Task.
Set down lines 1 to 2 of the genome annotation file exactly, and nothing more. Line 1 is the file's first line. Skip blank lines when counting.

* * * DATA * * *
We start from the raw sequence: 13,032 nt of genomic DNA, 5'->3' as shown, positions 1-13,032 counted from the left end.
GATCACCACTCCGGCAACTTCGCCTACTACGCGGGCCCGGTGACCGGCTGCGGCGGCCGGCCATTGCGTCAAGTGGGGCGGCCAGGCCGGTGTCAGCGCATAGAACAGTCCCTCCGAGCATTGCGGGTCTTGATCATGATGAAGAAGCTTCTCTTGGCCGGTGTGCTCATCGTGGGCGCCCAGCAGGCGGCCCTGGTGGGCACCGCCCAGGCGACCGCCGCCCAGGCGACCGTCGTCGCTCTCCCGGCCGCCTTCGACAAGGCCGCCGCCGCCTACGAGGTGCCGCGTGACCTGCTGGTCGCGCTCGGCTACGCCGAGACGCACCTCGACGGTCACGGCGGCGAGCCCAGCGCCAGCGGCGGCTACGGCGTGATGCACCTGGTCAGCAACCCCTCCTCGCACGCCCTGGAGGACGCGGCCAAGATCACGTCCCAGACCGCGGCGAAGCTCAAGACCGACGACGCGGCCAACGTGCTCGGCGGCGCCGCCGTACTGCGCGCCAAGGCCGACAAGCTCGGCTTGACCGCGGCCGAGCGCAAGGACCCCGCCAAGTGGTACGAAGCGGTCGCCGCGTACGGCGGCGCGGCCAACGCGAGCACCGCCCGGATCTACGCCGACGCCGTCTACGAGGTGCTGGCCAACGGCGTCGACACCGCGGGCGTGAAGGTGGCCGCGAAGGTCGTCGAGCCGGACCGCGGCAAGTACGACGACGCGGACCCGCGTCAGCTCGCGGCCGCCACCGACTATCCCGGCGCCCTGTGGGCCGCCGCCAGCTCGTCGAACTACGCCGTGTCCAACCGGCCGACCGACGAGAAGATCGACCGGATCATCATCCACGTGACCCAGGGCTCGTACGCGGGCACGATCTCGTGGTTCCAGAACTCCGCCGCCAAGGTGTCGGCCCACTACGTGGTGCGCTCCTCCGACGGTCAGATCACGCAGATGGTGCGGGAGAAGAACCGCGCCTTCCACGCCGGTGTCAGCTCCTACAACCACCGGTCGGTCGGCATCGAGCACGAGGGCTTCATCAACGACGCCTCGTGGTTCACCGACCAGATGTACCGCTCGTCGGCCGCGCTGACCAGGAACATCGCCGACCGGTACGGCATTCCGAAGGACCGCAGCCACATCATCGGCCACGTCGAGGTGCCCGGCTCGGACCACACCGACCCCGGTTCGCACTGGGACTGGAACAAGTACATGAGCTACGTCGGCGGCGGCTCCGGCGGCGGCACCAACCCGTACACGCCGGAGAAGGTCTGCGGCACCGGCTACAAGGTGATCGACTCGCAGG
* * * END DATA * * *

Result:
We start from the raw sequence: 13,032 nt of genomic DNA, 5'->3' as shown, positions 1-13,032 counted from the left end.
GATCACCACTCCGGCAACTTCGCCTACTACGCGGGCCCGGTGACCGGCTGCGGCGGCCGGCCATTGCGTCAAGTGGGGCGGCCAGGCCGGTGTCAGCGCATAGAACAGTCCCTCCGAGCATTGCGGGTCTTGATCATGATGAAGAAGCTTCTCTTGGCCGGTGTGCTCATCGTGGGCGCCCAGCAGGCGGCCCTGGTGGGCACCGCCCAGGCGACCGCCGCCCAGGCGACCGTCGTCGCTCTCCCGGCCGCCTTCGACAAGGCCGCCGCCGCCTACGAGGTGCCGCGTGACCTGCTGGTCGCGCTCGGCTACGCCGAGACGCACCTCGACGGTCACGGCGGCGAGCCCAGCGCCAGCGGCGGCTACGGCGTGATGCACCTGGTCAGCAACCCCTCCTCGCACGCCCTGGAGGACGCGGCCAAGATCACGTCCCAGACCGCGGCGAAGCTCAAGACCGACGACGCGGCCAACGTGCTCGGCGGCGCCGCCGTACTGCGCGCCAAGGCCGACAAGCTCGGCTTGACCGCGGCCGAGCGCAAGGACCCCGCCAAGTGGTACGAAGCGGTCGCCGCGTACGGCGGCGCGGCCAACGCGAGCACCGCCCGGATCTACGCCGACGCCGTCTACGAGGTGCTGGCCAACGGCGTCGACACCGCGGGCGTGAAGGTGGCCGCGAAGGTCGTCGAGCCGGACCGCGGCAAGTACGACGACGCGGACCCGCGTCAGCTCGCGGCCGCCACCGACTATCCCGGCGCCCTGTGGGCCGCCGCCAGCTCGTCGAACTACGCCGTGTCCAACCGGCCGACCGACGAGAAGATCGACCGGATCATCATCCACGTGACCCAGGGCTCGTACGCGGGCACGATCTCGTGGTTCCAGAACTCCGCCGCCAAGGTGTCGGCCCACTACGTGGTGCGCTCCTCCGACGGTCAGATCACGCAGATGGTGCGGGAGAAGAACCGCGCCTTCCACGCCGGTGTCAGCTCCTACAACCACCGGTCGGTCGGCATCGAGCACGAGGGCTTCATCAACGACGCCTCGTGGTTCACCGACCAGATGTACCGCTCGTCGGCCGCGCTGACCAGGAACATCGCCGACCGGTACGGCATTCCGAAGGACCGCAGCCACATCATCGGCCACGTCGAGGTGCCCGGCTCGGACCACACCGACCCCGGTTCGCACTGGGACTGGAACAAGTACATGAGCTACGTCGGCGGCGGCTCCGGCGGCGGCACCAACCCGTACACGCCGGAGAAGGTCTGCGGCACCGGCTACAAGGTGATCGACTCGCAGG